“Symphony Insiders” commentary strand
© Symphony Media

A search for an on-demand model of classical music programming eventually led Overman to his co-founder, Henk Bout, who has been setting up specialist TV channels for the last 20 years. And when he approached the boards of ensembles on both sides of the Atlantic, he found he was pushing at an open door. After all, in an increasingly stormy cultural climate, not every orchestra (for which read: none of them) has pockets deep enough or sponsors generous enough to set up their own bells-and-whistles online channel like the Digital Concert Hall in Berlin.

“Perhaps that’s because we came along at the right time,” reflects Overman. “All the orchestras were effectively closed at that point [in mid-2020], because of the pandemic. They couldn’t communicate with their fans. All they could do to keep things alive was to start filming, on a very small scale to begin with, creating quartets and quintets and then chamber-orchestra groups. And they found out that this is a fantastic tool to communicate with their fans. But they also found out that they aren’t specialised in technology, or online marketing, or content creation or story-telling. So we were lucky. We came along at the right time. And I haven’t talked to a single orchestra which has said no yet.”

Simon Rattle on Symphony.live
© Symphony Media

The synthesis of live and on-demand material is an experimental model, designed to tap in to the tenacious niche in the market for event broadcasting, exemplified in the UK by the success of Bake-Off and Strictly. “We agreed with the orchestras they would do all the filming – in their own way, in their own style, because classical music can be boring on film – but with lots of context, interviews with the conductor, the soloists, the audience in the hall. We call it Symphony Night Live, broadcast every Saturday night. It is filmed in advance, because to make all that happen actually live is impossible. They film the concert, the context around it, and they deliver us a complete product, with interval features. And we add things from our Amsterdam studio: specialist storytellers who talk about the concert, like football pundits in the studio. This isn’t easy for orchestras, it’s new.”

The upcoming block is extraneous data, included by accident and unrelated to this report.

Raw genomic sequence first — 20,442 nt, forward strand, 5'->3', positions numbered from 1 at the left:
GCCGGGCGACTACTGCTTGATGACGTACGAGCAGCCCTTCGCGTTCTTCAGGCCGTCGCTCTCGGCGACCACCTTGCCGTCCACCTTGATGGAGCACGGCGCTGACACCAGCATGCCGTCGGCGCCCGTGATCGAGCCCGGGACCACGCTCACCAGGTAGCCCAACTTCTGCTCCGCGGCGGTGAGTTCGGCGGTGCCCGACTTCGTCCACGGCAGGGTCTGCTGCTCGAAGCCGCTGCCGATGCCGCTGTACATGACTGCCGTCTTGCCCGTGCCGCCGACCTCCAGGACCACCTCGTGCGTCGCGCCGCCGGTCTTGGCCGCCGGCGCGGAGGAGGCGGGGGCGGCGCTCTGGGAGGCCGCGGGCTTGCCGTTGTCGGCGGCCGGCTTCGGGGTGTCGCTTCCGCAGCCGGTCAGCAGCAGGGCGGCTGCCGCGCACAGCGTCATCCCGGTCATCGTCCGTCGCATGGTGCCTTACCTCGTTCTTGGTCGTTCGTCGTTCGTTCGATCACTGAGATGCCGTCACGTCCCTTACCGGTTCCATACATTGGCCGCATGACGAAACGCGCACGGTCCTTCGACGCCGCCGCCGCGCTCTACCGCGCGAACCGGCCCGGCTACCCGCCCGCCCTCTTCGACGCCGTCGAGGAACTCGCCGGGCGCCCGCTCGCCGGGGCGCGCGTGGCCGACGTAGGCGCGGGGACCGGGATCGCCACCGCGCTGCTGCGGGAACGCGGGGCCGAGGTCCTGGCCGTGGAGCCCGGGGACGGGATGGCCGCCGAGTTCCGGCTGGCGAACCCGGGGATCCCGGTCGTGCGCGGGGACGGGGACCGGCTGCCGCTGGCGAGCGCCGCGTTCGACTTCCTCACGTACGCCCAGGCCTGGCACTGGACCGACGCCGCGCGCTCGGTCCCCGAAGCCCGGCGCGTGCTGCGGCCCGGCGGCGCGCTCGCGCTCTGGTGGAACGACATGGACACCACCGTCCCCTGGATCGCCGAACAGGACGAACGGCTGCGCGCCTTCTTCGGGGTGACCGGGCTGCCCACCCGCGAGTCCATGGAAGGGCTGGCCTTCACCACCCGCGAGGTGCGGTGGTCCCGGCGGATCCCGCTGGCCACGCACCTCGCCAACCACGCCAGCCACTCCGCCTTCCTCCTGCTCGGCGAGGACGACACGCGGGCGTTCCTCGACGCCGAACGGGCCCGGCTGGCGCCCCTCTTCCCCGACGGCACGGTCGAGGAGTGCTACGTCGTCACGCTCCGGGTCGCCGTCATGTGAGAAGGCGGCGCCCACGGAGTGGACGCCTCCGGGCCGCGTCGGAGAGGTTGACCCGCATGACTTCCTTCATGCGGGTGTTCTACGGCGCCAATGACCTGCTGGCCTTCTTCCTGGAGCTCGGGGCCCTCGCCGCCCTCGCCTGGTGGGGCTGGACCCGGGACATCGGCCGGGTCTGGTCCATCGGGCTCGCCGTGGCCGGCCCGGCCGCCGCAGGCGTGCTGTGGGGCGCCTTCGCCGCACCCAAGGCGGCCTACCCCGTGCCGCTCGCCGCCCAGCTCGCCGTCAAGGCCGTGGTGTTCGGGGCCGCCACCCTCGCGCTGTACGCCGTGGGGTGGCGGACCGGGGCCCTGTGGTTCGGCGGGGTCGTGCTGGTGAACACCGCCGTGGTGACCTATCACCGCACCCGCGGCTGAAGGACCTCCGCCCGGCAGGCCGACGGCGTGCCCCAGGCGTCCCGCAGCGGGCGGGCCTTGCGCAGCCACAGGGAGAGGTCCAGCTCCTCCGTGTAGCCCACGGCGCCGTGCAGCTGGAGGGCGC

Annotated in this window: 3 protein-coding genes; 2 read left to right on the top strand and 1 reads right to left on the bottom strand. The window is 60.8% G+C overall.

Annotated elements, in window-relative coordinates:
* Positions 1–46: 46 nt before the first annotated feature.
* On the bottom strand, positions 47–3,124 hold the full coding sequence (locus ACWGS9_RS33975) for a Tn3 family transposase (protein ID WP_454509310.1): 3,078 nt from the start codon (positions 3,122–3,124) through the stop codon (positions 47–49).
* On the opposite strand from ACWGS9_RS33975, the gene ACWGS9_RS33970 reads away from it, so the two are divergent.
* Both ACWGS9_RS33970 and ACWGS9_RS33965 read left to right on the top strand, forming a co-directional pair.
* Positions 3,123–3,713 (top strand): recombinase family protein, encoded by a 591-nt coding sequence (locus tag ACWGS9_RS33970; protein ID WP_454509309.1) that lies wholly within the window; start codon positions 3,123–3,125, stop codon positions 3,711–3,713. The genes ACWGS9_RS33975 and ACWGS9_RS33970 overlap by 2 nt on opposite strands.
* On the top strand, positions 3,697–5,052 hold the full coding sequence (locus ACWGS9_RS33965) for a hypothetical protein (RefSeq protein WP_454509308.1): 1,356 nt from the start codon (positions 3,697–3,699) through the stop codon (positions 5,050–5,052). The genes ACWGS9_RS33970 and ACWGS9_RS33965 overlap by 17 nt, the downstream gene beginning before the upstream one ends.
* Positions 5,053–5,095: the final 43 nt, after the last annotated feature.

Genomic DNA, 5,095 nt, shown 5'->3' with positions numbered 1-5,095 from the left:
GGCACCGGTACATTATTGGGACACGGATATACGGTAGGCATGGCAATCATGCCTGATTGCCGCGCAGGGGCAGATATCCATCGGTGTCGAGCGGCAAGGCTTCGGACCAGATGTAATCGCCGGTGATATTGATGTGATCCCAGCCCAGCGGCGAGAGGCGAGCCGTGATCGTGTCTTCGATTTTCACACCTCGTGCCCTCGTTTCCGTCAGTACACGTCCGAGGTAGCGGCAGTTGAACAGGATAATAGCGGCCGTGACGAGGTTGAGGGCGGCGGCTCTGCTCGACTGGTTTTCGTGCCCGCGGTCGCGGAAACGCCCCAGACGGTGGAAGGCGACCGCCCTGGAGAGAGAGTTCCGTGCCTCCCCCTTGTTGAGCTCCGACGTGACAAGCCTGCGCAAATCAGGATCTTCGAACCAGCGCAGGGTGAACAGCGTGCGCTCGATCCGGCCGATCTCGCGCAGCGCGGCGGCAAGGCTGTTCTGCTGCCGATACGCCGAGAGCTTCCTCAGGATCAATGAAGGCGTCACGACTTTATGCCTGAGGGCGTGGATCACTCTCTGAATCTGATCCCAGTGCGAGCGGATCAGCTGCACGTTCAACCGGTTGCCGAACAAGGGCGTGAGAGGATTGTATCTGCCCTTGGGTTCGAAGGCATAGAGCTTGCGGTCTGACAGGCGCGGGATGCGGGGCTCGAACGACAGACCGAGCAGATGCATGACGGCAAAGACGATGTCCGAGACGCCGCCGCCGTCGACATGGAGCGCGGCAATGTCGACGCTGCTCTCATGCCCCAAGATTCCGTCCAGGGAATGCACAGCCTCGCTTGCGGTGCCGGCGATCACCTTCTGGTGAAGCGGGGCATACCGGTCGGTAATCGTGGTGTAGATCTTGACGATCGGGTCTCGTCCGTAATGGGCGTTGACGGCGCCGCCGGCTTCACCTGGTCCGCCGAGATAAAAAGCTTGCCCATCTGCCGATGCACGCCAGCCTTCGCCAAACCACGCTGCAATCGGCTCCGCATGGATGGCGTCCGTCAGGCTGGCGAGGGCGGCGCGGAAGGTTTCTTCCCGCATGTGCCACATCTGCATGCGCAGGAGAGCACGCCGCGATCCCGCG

Just as Bachtrack attracts the kind of travelling visitor who just wants to know what’s on in a city they’re visiting next week, so Symphony.live is aimed at a market much larger than the aficionados – though not excluding them, either. According to Overman’s numbers, 4% of consumers in the “Western” (US/European) world are aficionados, who would rather listen to classical than any other kind of music. Then there are two further tiers of listeners, who would say they like classical music, and they amount to 500 million listeners. That’s quite an audience – and an attractive pot of disposable income. “When I started my media career,” says Overman, “we didn’t have access to any of them. Now we have access to around 60 or 70% of them through social media. Fifteen years ago, technology was my worst enemy. Now it’s my best friend.”

Many performances on offer
© Symphony Media

The proof comes in the viewing, and the content of Symphony.live is available to stream free for 14 days before the monthly £9.99 subscription fee kicks in. If all the site offered was concerts broadcast in the last few months, its library would look rather thin, so the partner orchestras – ten and counting – have supplied access to many older films. Some of these are available on other platforms such as Medici, but again not on any free platform such as Arte or the kind of own-brand “mediatheks” hosted by several orchestras in northern Europe.